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Maritime Museums

5000 years of history



From Crete to the Aegean Sea and from there to the Ionian Sea. From Homer to the Venetian Occupation and from there to today. Everything changes in space and time, except for the relation of the Greeks with the sea. With thousands of islands and islets scattered in the Ionian and Aegean Seas and its endless kilometres of coastline, it’s by no surprise that Greece has a special relationship with the sea.

Hellenic Maritime Museum
This is the biggest of all the Maritime Museums in Greece and it is housed in a building in Marina Zeas, in Freattyda, Piraeus. Here you can enjoy the works of important marine painters, like Volanakis, and see various exhibits which demonstrate the nautical activity of the Greeks from prehistory to the present day. There is also a large collection of maps from the 16th century and embroideries, which express vividly the relationship of our people with the sea.

Furthermore, the museum is completed with a substantial Nautical Library and many educational programs.

The sea, is related to our military history as well. The highlight of our naval history is one of the main objectives of the Foundation of the Park of Maritime Tradition, founded in 1993.Today, among other things, it supervises the Park of Maritime Tradition in Flisvos. Historic vessels are docked there; such as the destroyer "Velos" (now a museum of the struggle against the Military Dictatorship), the only copy of an ancient trireme named "Olympias" and "Thales of Miletus' (constructed in the US in 1909) the only cable-laying ship, as well as other boats of that time.



The most important "exhibit" of the Park is "Georgios Averof". She was the battleship-liberator of Lemnos, Mount Athos and the islands of the northern and eastern Aegean (Thassos, Samothrace, Imvros, Tenedos, Ag. Efstratios, Lesvos and Chios). Today, she operates under the name of "Floating Naval Museum Battleship G. Averof''.



Most Nautical museums are certainly on the large Greek Archipelago but there are a number of fascinating naval museums located on the Greek islands.

The Chios Maritime Museum, showcases the naval history of the island, emphasizing the period from World War II and after, when the acquisition of the American vessels, ‘Liberty’ boosted naval economic reconstruction. In the museum, one can see the small collection of the Progressive Cultural Union of Vrontados, which includes models, instruments, and paintings of ships.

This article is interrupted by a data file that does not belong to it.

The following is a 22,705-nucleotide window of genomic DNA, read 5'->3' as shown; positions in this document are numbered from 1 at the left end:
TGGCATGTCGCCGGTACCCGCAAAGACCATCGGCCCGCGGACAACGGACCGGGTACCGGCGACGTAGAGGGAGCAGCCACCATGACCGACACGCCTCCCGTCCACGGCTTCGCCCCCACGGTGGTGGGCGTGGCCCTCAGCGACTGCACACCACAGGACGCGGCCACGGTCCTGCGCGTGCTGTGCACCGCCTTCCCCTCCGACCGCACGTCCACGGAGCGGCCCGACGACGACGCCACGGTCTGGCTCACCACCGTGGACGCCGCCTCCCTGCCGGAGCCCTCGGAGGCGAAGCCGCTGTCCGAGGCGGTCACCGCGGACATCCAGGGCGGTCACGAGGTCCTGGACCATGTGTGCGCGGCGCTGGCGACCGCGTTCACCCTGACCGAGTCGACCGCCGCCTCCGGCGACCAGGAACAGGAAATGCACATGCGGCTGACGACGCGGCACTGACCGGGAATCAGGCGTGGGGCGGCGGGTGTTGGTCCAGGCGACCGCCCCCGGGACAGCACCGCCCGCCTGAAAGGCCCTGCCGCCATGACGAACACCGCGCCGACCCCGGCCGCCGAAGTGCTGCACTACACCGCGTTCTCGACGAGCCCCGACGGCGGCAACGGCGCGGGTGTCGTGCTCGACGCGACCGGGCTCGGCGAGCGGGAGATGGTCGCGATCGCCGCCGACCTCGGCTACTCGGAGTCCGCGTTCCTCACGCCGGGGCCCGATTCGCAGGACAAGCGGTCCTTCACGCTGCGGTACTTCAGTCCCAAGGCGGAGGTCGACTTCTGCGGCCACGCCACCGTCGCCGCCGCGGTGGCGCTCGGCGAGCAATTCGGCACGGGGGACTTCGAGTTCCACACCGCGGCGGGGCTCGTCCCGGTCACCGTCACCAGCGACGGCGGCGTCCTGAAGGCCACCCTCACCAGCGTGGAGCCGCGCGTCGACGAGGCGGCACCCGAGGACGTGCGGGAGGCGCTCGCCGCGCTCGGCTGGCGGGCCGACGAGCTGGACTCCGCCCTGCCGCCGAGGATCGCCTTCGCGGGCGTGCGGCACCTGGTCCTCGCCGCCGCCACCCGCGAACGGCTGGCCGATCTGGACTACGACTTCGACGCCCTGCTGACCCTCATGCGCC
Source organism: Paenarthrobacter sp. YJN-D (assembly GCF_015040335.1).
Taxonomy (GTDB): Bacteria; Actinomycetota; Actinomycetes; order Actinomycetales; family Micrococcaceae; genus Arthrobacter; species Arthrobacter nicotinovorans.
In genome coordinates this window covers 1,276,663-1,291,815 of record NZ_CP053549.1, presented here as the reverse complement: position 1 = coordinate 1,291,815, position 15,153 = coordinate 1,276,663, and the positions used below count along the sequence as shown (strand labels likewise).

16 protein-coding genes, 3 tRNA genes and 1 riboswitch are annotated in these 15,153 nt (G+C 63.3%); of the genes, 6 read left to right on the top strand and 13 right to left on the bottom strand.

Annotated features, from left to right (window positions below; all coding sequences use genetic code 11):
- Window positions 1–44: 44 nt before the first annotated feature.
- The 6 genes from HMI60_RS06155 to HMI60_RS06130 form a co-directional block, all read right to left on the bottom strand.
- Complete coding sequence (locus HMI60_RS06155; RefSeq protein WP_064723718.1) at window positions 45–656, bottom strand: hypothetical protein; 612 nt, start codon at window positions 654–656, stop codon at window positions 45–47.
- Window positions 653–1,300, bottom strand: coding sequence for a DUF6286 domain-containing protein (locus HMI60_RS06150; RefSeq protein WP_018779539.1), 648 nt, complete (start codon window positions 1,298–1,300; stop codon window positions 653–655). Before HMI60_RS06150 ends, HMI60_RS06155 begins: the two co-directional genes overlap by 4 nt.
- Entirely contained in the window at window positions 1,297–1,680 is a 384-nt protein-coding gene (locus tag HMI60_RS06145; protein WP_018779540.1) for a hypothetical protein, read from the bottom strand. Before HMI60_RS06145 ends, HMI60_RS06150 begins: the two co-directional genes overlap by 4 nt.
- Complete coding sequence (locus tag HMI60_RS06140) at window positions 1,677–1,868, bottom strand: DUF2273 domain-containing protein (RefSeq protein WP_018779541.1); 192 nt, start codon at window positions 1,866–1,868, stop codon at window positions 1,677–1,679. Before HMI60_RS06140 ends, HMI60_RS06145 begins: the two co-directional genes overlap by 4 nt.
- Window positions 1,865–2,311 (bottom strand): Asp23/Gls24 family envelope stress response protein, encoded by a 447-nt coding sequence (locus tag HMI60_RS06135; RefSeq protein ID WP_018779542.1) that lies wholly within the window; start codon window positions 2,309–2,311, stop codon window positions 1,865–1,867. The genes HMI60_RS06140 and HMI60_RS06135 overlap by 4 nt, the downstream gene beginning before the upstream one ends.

As it is known though, the history of Chios is inseparable from the history of Oinousses. The Maritime Museum of Oinousses, is located in the center of the harbor. It was founded in 1965 to house ship models, paintings, nautical instruments, documents and books about the maritime tradition of Oinousses. Inside the museum you will travel back in time and see the sailboats which sailed the Black Sea and the Mediterranean and their worthy captains who thrived in trade and navigation. The museum “narrates” the transition from sailing to steamships up to the post-war fleets unfolding the great maritime history of the island.

The Maritime Museum of Oia, in Santorini. It is a museum of a great historical value. In its halls, the visitor will see drawings of Santorini’s shipyards, figureheads, naval carved chests, rare documents, maps, charters, marriage contracts and wills, sextants and various small items of daily use from old sailing ships.

The Maritime Museum of Milos, is housed in the harbour of Adamas. The exhibits date back to the prehistoric era up to the naval battle of Salamis ending in recent years. The most interesting are rare maps and the famous wooden boat ‘Irene’, a typical example of a Cycladic boat, that attracts many visitors.



The Maritime Museum of Andros is housed in an elegant Neoclassical mansion in Chora, in the square of the Unknown Soldier. The Maritime Museum of Andros was established in 1972 and has a rich collection with nautical items from the ancient until modern times such as shipping documents, models of old and new vessels, nautical dairies, costumes and many other exhibits that depict the strong connection of the locals to the sea.

The Naval Museum of Symi, an island that has a long tradition in manufacturing wooden ships from the ancient times (Argo, the ship of the Argonauts, according to the tradition, was constructed in Symi). It is housed in an elegant neoclassical house where the central shipyards of Symi were housed in the past. The Museum displays old maps, ship models, diver suits, nautical tools and other exhibits that depict the long marine and sponge-fishing tradition of the island.